By the end of 2014, about 2 million barrels of crude per day will be riding the rails around North America, according to pipeline operator TransCanada Corp. (NYSE: TRP). That will continue to help railways offset declining shipments of coal, a long-time mainstay.
Shipping oil by rail costs about $5 to $10 more per barrel compared to pipelines that are already built, but the oil trains are helped by the spread between crude prices. If that spread narrows too much, rail becomes less viable compared to pipelines.
Right now, for example, the differential between international Brent crude and West Texas Intermediate (WTI) stands at around $12, while Western Canada Select is sitting at a roughly $21 discount to WTI.
However, the safety of shipping oil by rail has been called into question in the wake of the July 6 tragedy at Lac-Mégantic, Quebec, in which an oil train operated by the Montreal, Maine and Atlantic Railway rolled away after it was left unattended for the night. It then sped downhill, derailed and exploded in Lac-Mégantic, killing 47 people.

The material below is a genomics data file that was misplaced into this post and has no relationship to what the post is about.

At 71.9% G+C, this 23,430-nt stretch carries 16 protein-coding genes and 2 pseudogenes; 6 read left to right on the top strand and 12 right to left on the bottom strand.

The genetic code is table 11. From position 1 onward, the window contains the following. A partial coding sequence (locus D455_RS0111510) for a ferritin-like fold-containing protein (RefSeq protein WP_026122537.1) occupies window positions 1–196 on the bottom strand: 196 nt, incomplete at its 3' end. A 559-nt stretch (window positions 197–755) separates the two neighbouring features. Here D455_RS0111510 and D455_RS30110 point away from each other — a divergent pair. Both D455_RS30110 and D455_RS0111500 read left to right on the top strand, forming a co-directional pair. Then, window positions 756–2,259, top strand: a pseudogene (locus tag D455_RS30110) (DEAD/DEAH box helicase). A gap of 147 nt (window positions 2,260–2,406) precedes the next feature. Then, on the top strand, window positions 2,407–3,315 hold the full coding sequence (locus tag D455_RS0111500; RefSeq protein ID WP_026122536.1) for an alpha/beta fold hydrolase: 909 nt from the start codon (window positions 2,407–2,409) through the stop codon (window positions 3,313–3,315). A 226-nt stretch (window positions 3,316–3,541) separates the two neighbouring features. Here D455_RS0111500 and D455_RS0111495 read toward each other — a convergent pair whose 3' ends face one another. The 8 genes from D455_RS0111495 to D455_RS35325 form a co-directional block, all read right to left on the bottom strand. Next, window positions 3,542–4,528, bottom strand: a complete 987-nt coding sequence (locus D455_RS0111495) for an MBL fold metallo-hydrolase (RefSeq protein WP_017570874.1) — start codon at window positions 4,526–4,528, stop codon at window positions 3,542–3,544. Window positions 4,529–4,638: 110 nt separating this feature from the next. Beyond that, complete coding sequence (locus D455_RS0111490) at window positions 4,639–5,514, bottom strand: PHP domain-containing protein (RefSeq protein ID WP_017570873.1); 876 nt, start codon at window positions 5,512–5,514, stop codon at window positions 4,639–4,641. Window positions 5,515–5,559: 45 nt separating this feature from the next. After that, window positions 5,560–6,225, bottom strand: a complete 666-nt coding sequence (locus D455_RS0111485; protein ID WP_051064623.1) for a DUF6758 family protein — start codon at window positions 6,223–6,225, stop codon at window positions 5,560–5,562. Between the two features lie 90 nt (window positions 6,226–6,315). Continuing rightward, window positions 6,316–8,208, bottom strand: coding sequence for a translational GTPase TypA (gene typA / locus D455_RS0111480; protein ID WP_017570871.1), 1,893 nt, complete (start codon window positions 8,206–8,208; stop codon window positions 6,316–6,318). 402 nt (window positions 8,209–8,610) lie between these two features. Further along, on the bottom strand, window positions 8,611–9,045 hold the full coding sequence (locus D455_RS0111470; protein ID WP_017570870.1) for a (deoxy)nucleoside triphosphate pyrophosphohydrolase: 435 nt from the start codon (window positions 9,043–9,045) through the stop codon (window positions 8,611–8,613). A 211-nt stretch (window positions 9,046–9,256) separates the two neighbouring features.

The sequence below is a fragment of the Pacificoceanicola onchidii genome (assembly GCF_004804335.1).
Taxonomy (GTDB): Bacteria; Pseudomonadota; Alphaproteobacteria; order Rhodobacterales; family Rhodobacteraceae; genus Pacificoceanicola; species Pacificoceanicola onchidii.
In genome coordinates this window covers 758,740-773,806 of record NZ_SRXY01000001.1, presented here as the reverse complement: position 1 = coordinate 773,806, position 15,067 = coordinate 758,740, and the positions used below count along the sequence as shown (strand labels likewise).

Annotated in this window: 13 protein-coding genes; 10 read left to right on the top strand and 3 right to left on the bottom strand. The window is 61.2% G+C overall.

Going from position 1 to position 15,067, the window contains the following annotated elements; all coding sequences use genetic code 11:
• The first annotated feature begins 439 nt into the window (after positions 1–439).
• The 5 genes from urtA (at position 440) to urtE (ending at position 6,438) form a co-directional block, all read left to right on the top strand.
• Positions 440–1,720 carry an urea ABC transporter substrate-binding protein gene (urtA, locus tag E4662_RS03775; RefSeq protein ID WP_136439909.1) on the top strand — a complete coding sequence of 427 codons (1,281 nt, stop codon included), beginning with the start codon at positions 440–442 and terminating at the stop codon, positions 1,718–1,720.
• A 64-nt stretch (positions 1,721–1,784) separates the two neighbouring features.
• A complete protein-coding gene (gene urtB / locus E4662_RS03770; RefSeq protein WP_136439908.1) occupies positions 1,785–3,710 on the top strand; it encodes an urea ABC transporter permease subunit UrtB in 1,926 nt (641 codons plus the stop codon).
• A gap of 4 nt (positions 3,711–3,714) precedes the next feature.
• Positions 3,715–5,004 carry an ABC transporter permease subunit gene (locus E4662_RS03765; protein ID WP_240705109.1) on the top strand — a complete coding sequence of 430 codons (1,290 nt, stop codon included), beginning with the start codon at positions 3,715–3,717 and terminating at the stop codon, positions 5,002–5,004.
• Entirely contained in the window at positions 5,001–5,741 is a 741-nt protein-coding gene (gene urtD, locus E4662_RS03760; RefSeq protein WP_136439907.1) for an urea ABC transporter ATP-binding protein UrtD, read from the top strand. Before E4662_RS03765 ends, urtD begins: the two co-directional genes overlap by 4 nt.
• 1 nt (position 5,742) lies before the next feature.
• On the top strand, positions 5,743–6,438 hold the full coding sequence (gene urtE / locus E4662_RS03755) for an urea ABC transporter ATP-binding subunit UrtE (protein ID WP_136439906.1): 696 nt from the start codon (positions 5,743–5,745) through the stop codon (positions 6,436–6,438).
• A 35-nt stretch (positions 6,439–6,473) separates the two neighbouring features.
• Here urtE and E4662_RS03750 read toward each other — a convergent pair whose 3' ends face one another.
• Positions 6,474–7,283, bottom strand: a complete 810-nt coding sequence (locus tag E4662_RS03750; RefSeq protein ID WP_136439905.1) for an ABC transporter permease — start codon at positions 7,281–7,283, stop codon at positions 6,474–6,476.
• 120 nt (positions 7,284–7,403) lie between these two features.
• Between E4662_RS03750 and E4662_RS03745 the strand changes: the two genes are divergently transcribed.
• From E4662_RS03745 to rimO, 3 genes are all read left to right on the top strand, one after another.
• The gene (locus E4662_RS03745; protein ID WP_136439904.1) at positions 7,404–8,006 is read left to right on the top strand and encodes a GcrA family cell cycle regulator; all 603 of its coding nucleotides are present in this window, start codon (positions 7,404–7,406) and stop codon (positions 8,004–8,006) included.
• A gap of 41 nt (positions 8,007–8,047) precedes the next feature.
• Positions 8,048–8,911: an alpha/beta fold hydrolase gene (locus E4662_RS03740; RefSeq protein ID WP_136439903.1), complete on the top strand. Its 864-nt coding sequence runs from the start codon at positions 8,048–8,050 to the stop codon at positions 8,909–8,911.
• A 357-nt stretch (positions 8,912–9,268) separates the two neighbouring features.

Governments on both sides of the border are now re-examining safety regulations. In Canada, new rules have already been introduced with regard to parked trains and the labeling of volatile cargo. Additional changes would further increase the cost of shipping crude.
… But Intermodal Is an Underappreciated Growth Area
According to the 2013 U.S. Freight Transportation Forecast, prepared by the American Trucking Association, intermodal shipping—or moving freight in containers that can be loaded onto ships, trucks and trains—will continue to be the fastest-growing freight mode, increasing by an average of 5.1% a year until 2018. Intermodal is about 300% more fuel efficient than shipping by truck, according to a January 2013 report from Zacks.com.
As we wrote in a December 18 Investing Daily article, one way to play intermodal’s growth is through trucking stocks: J.B. Hunt Transport Services (NasdaqGS: JBHT) was one of the first to enter the intermodal game and has developed considerable expertise. In 2012, intermodal freight supplied 61% of J.B. Hunt’s revenue.